In addition, 10 air monitors are installed that automatically and continuously measure the alpha, beta and gamma rays of aerosols in the air. All readings from the Austrian Radiation Early Warning System are available online in both federal emergency control centres for radiation, which run in parallel in order to achieve a high degree of fail-safety.

The website of the BMLFUW provides additional information on the radiation early warning system.

For reliable detection of new emissions the radiation early warning system is complemented by the laboratory-based monitoring network of the AGES. At the facilities in Vienna, Linz, Graz and Innsbruck various monitoring tasks are carried out in specially equipped radiation protection laboratories. The main task is to determine even small increases of radioactivity in food (food control) and various environmental media such as air, precipitation, soil and surface water as well as in wastewater treatment plant discharges nationwide at any time.

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Sampling points of the laboratory-based monitoring network for environmental samples (Source: AGES GmbH)

In the event of a large-scale contamination a high number of measurements have to be carried out immediately. High-resolution gamma spectrometry and liquid scintillation spectrometry are used to determine the concentrations of radionuclides. In addition, the potential impact of such contaminations is evaluated and their temporal evolution is observed.

A special monitoring programme with respect to the NPP in Temelin (CZ) is carried out in collaboration with the Province of Upper Austria. A radio-ecological database has been created since 1992 by systematic yearly sampling of various environmental and food samples which allows any impact caused by the operation of Temelin NPP (CZ) to be detected.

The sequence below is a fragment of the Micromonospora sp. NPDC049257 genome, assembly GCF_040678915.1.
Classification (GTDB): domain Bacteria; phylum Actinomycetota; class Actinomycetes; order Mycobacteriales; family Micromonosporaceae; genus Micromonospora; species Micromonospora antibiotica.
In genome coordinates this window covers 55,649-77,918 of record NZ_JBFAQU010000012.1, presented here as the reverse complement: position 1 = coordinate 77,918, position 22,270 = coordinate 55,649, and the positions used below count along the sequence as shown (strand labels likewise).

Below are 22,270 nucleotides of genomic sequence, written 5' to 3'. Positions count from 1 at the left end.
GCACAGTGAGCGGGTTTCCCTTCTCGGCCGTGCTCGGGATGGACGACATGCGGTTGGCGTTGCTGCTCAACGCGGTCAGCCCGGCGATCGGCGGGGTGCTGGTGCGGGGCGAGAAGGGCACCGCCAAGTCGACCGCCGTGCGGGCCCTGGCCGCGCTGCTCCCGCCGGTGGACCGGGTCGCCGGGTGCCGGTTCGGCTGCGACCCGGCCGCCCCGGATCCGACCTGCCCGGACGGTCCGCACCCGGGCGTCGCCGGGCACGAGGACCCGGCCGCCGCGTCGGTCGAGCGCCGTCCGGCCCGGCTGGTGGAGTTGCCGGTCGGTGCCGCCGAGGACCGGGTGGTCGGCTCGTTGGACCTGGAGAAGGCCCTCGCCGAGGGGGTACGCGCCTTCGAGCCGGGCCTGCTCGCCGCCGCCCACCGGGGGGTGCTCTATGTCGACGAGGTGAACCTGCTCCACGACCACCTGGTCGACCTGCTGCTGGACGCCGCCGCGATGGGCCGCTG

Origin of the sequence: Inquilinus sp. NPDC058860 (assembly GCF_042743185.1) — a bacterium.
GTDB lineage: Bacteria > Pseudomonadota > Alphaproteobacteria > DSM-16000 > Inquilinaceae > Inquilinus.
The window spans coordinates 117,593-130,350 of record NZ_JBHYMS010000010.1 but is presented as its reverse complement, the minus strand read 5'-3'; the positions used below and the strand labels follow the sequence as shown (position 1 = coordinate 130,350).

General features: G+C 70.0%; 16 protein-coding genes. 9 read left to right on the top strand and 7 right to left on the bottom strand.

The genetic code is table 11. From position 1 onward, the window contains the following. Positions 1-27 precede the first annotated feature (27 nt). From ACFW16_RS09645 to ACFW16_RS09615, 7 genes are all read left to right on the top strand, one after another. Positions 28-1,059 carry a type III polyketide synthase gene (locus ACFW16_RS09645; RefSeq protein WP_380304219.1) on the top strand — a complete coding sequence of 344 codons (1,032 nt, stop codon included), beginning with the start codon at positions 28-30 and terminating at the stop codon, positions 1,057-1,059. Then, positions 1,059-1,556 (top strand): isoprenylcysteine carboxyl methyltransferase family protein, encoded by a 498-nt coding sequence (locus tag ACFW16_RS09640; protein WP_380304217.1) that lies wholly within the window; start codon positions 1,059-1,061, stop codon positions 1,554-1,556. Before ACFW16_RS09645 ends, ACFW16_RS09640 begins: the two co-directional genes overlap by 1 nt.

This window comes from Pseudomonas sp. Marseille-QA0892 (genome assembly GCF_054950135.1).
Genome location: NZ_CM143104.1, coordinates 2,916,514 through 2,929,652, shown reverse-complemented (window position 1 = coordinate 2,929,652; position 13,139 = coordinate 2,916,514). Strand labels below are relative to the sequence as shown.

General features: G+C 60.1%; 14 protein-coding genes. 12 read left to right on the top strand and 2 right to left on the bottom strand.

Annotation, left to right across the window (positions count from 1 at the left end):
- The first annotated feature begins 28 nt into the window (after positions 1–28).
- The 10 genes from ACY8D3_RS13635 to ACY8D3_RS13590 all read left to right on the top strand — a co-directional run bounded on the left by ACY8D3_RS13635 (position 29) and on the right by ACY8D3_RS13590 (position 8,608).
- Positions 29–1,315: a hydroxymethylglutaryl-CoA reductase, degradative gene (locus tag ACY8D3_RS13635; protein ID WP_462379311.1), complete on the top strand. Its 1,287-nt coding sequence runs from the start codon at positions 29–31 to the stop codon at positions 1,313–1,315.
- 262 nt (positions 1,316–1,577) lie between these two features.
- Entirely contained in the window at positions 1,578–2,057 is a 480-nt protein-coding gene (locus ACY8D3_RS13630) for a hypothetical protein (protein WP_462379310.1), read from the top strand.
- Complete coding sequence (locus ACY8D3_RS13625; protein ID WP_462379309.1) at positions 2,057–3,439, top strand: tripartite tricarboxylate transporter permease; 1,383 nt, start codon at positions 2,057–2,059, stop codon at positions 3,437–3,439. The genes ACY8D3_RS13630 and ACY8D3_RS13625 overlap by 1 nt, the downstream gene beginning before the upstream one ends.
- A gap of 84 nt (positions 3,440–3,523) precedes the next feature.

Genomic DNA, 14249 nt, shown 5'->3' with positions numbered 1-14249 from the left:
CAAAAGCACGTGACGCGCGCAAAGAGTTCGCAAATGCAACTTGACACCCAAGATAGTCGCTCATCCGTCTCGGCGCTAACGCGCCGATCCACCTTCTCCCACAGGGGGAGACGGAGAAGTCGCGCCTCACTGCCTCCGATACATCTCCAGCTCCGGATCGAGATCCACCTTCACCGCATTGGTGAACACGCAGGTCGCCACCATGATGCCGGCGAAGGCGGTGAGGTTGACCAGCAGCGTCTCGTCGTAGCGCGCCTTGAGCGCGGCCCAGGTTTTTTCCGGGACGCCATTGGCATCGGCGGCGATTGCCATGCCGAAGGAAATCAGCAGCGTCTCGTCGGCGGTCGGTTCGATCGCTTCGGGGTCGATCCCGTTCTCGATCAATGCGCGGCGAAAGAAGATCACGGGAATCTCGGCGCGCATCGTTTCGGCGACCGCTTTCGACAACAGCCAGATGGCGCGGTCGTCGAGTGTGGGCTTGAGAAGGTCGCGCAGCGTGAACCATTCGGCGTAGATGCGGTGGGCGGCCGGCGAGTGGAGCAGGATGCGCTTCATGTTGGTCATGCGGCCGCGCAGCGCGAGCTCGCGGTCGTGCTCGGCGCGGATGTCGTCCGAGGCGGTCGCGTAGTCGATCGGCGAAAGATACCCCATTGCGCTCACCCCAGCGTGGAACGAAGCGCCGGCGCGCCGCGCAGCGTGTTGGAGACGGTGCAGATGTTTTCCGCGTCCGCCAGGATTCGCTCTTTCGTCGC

Intervention plans of federal and state governments

The general intervention plan of the federal government as well as the intervention plans of the federal states are important instruments for the protection of the public in case of radioactive accidents.

The emergency management of the federal and state governments includes the following points:

•Participating organizations and their responsibilities
• Operation scheduling
• Reporting and alarm routes
• Assessment of radiological emergencies
• Intervention measures
• Information for/given to? the public
• Medical assistance

More information on the nuclear emergency planning can be found on the website of the BMLFUW.

The role of AGES in nuclear emergency management to protect the public

The radiation protection laboratories of AGES are prepared to process a large number of possibly highly contaminated samples in the event of an emergency (e.g. nuclear power plant accident) within a short period of time. The focus is on the organization of the laboratory during a nuclear emergency, the sample logistics, the protection of the employees and the prevention of cross-contamination. Emergency situation drills are exercised on a regular basis. The measurement results are transmitted to the competent authorities to serve as a basis for informing the public and for taking protective measures. Experts of the Division of Radiation Protection are also involved in the emergency preparedness planning at federal and provincial level.

Food inspections on radioactivity

An important path for the uptake of radionuclides in the human body is food intake. AGES performs a comprehensive monitoring of food to avoid highly contaminated food  getting on the table and to determine the annual ingestion dose.